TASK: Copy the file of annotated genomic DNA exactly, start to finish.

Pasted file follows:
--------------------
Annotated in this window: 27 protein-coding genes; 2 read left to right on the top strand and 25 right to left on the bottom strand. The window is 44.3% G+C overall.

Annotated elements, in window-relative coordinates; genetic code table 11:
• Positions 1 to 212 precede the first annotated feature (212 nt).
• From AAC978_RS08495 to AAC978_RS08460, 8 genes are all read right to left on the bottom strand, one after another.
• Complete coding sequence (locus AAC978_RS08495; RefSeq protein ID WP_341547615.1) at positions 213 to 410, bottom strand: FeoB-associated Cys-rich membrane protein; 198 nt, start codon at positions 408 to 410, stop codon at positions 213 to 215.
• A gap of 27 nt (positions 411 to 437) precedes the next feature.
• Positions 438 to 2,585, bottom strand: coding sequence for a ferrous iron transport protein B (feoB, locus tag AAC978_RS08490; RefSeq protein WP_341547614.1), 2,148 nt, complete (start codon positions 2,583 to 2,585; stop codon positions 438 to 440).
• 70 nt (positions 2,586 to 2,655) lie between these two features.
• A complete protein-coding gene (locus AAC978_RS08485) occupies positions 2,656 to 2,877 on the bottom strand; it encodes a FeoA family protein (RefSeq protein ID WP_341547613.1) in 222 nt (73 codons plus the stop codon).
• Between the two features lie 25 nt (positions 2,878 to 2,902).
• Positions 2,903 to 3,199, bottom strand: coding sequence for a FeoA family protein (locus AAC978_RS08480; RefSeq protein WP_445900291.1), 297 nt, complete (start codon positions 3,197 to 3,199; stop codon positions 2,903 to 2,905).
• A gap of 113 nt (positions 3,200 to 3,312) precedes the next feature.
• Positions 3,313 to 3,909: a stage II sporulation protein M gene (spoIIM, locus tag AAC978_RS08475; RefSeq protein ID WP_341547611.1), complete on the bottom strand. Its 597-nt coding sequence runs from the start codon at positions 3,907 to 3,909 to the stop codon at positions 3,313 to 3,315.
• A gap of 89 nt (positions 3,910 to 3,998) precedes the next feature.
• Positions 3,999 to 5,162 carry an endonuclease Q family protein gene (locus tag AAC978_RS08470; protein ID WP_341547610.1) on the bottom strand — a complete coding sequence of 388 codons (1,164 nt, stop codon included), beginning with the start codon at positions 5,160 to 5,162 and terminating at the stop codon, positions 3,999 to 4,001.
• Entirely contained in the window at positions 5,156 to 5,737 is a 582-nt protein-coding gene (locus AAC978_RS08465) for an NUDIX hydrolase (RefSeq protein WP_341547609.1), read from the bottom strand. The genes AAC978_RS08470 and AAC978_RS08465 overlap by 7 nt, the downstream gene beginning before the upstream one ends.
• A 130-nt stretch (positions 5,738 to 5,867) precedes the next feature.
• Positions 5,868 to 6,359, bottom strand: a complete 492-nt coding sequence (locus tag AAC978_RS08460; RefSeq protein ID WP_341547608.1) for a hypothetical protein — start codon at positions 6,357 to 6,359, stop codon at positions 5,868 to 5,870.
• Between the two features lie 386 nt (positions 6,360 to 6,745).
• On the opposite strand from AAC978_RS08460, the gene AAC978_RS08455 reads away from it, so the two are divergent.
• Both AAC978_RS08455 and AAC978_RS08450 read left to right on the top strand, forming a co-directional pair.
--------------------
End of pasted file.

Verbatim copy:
Annotated in this window: 27 protein-coding genes; 2 read left to right on the top strand and 25 right to left on the bottom strand. The window is 44.3% G+C overall.

Annotated elements, in window-relative coordinates; genetic code table 11:
• Positions 1 to 212 precede the first annotated feature (212 nt).
• From AAC978_RS08495 to AAC978_RS08460, 8 genes are all read right to left on the bottom strand, one after another.
• Complete coding sequence (locus AAC978_RS08495; RefSeq protein ID WP_341547615.1) at positions 213 to 410, bottom strand: FeoB-associated Cys-rich membrane protein; 198 nt, start codon at positions 408 to 410, stop codon at positions 213 to 215.
• A gap of 27 nt (positions 411 to 437) precedes the next feature.
• Positions 438 to 2,585, bottom strand: coding sequence for a ferrous iron transport protein B (feoB, locus tag AAC978_RS08490; RefSeq protein WP_341547614.1), 2,148 nt, complete (start codon positions 2,583 to 2,585; stop codon positions 438 to 440).
• 70 nt (positions 2,586 to 2,655) lie between these two features.
• A complete protein-coding gene (locus AAC978_RS08485) occupies positions 2,656 to 2,877 on the bottom strand; it encodes a FeoA family protein (RefSeq protein ID WP_341547613.1) in 222 nt (73 codons plus the stop codon).
• Between the two features lie 25 nt (positions 2,878 to 2,902).
• Positions 2,903 to 3,199, bottom strand: coding sequence for a FeoA family protein (locus AAC978_RS08480; RefSeq protein WP_445900291.1), 297 nt, complete (start codon positions 3,197 to 3,199; stop codon positions 2,903 to 2,905).
• A gap of 113 nt (positions 3,200 to 3,312) precedes the next feature.
• Positions 3,313 to 3,909: a stage II sporulation protein M gene (spoIIM, locus tag AAC978_RS08475; RefSeq protein ID WP_341547611.1), complete on the bottom strand. Its 597-nt coding sequence runs from the start codon at positions 3,907 to 3,909 to the stop codon at positions 3,313 to 3,315.
• A gap of 89 nt (positions 3,910 to 3,998) precedes the next feature.
• Positions 3,999 to 5,162 carry an endonuclease Q family protein gene (locus tag AAC978_RS08470; protein ID WP_341547610.1) on the bottom strand — a complete coding sequence of 388 codons (1,164 nt, stop codon included), beginning with the start codon at positions 5,160 to 5,162 and terminating at the stop codon, positions 3,999 to 4,001.
• Entirely contained in the window at positions 5,156 to 5,737 is a 582-nt protein-coding gene (locus AAC978_RS08465) for an NUDIX hydrolase (RefSeq protein WP_341547609.1), read from the bottom strand. The genes AAC978_RS08470 and AAC978_RS08465 overlap by 7 nt, the downstream gene beginning before the upstream one ends.
• A 130-nt stretch (positions 5,738 to 5,867) precedes the next feature.
• Positions 5,868 to 6,359, bottom strand: a complete 492-nt coding sequence (locus tag AAC978_RS08460; RefSeq protein ID WP_341547608.1) for a hypothetical protein — start codon at positions 6,357 to 6,359, stop codon at positions 5,868 to 5,870.
• Between the two features lie 386 nt (positions 6,360 to 6,745).
• On the opposite strand from AAC978_RS08460, the gene AAC978_RS08455 reads away from it, so the two are divergent.
• Both AAC978_RS08455 and AAC978_RS08450 read left to right on the top strand, forming a co-directional pair.